By 2050 cities are forecast to be inhabited by 6.5 billion people, and making cities smarter to accommodate the population boom is on the minds of transportation experts around the world.





Connected vehicles communicate with each other and everything around them
such as traffic lights, road signs and wearables.
(Photo courtesy U.S. Department of Transportation) Public domain




Intelligent traffic management systems, connected and autonomous vehicles, ride-hailing services, parking apps, electrified public transit and commercial fleets promise benefits such as improved access to transit and better air quality.


Cellular vehicle-to-everything (C-V2X) technology will serve as the foundation for vehicles to communicate with each other and everything around them, providing 360º non-line-of-sight awareness and a higher level of predictability for enhanced road safety and autonomous driving.


Smart City creation is dependent on the same technologies underlying the Internet of Things (Iot).


The IoT is expected to transform mobility with more ride-sharing, less road congestion and greater mobility for the disabled. Autonomous vehicles operating through the IoT will use roads more efficiently than human drivers, giving commuters more free time. Commercial fleets can run at non-peak hours, and more ride-sharing will mean fewer parking spaces, freeing up urban space for other uses.


It all depends on massive amounts of data and the ability and willingness to share that data.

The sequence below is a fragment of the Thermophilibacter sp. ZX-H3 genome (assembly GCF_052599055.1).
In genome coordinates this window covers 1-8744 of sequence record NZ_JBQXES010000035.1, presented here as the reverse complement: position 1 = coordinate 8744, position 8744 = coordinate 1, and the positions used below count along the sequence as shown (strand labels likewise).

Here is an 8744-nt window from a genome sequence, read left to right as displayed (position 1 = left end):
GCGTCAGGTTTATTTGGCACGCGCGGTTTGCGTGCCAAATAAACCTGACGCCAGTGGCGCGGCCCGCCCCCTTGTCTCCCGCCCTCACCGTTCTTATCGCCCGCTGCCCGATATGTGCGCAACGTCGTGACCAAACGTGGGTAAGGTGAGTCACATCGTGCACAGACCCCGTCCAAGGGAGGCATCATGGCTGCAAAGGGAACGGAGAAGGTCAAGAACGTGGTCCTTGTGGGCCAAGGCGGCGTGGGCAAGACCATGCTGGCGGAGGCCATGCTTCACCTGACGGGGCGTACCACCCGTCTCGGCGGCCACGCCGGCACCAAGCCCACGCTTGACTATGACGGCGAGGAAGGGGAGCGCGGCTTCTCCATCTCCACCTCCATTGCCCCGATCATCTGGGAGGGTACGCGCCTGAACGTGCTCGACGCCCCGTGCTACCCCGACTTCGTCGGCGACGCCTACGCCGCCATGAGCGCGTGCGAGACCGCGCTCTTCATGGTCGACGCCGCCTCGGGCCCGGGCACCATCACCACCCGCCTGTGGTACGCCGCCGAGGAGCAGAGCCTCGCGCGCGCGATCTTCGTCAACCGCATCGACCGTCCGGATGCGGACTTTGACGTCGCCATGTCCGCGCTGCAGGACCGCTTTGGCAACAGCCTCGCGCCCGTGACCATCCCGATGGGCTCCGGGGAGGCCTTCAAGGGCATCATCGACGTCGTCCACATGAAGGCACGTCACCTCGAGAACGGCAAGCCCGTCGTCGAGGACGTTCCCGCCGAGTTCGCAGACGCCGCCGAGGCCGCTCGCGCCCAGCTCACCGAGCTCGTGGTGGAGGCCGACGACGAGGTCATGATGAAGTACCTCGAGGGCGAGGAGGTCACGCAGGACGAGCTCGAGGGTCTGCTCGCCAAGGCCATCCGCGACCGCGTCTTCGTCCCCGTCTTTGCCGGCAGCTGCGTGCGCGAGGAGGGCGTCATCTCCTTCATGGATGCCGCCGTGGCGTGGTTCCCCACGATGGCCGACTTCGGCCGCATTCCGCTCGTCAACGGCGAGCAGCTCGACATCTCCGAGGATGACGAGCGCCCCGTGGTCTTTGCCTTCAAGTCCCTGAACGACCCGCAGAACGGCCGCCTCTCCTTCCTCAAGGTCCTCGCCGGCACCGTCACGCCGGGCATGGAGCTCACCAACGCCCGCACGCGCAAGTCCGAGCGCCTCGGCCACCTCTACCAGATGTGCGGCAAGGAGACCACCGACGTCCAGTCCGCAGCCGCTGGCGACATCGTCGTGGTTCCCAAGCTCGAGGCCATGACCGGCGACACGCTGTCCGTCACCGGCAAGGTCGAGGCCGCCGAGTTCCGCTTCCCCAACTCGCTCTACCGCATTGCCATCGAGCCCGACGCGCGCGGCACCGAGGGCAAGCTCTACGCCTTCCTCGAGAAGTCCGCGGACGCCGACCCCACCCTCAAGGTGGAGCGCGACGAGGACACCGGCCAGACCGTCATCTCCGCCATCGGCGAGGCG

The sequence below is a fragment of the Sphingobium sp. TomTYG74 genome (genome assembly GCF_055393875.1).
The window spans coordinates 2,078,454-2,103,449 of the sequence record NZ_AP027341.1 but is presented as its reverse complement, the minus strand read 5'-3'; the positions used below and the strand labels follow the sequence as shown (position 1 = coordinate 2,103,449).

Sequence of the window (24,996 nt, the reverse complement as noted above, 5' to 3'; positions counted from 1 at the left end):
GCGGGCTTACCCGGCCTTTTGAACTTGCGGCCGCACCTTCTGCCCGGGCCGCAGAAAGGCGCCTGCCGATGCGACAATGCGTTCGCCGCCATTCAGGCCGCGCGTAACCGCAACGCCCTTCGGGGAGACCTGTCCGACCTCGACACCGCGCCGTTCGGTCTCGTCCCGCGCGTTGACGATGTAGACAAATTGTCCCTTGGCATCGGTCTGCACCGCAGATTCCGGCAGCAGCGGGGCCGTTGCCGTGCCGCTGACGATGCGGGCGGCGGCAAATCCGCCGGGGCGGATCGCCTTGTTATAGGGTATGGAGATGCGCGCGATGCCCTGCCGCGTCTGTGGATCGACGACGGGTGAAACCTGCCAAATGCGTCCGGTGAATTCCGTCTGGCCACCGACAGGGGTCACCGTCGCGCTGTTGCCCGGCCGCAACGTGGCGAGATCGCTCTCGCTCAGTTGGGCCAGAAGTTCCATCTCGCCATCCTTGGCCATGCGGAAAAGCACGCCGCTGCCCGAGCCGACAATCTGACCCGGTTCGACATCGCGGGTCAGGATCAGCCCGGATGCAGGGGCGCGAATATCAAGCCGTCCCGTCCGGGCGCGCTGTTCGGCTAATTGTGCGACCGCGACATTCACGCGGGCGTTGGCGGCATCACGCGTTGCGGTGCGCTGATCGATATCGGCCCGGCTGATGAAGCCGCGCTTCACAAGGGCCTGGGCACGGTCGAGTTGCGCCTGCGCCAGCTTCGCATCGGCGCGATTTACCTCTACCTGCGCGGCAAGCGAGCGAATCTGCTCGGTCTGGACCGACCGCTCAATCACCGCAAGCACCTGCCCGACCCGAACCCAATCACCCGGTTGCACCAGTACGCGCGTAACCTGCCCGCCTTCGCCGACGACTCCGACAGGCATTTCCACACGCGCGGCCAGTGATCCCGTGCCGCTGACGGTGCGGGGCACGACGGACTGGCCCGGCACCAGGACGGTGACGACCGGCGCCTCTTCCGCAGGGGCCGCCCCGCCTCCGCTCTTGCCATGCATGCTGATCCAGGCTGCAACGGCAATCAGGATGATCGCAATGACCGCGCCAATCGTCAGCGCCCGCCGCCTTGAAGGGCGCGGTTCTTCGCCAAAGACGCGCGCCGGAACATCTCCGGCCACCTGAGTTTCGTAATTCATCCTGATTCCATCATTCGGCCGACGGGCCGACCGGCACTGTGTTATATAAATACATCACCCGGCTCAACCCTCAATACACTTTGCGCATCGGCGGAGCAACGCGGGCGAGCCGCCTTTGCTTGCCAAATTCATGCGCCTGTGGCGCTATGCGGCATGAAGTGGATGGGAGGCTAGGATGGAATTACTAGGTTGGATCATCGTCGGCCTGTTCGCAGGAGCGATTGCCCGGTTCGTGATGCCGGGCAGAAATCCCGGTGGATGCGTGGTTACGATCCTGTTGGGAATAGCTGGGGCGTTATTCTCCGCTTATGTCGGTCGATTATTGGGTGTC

"Code is the new concrete for 21st century cities and we need a digital infrastructure to share data and create safer and more sustainable streets," said Janette Sadik-Khan, a former commissioner of the New York City Department of Transportation and an advisor on transportation and urban issues.


She supports SharedStreets, a neutral, anonymous clearinghouse for data collected by transportation providers, private companies and government agencies, as well as a hub for data analysis, traffic planning, street design and the development of new technologies for autonomous and connective driving of the future.


"The SharedStreets platform offers cities and private sector players a powerful new data sharing tool to make that future possible," said Sadik-Khan.


C40 Cities estimates that the global smart city market is expected to grow to $1.6 trillion within the next three years. But it will take citizen engagement, data sharing, and collaborations of all kinds, whether city-city, city-state, city-federal or public-private.


Some automakers revel in the opportunities for cross-industry collaboration. "Digitization will redefine the properties of the car. Connectivity and autonomous driving are two megatrends to shape tomorrow’s vehicles, but this transformation will go further. Data, cloud technology and new business models will be the major drivers of innovation and create an ecosystem around our core product," said Alfons Pfaller, head of infotainment development, Audi AG. "Therefore the key to success is cross-industry collaboration."



Vehicles can convey their intention and planned movements to each other using 5G NR C-V2X,
a technology that enables better autonomous path planning with a higher level of predictability.
(Photo courtesy Qualcomm Technologies)



From Australia, Zoe Eather, host of The Smart City Podcast <>and founding member of Smart Cities Council Emerging Innovators, says, "Smart will look different in different places, different projects and from different perspectives, but essentially we need to co-create a shared vision. A vision that is Smart, a vision where we focus on what the community wants/needs/desires and a vision where we utilise the most relevant and appropriate technology to enable this. We do this to make cities, spaces and places more accessible, liveable and just cool places to be."


Smart City Events This Fall Worldwide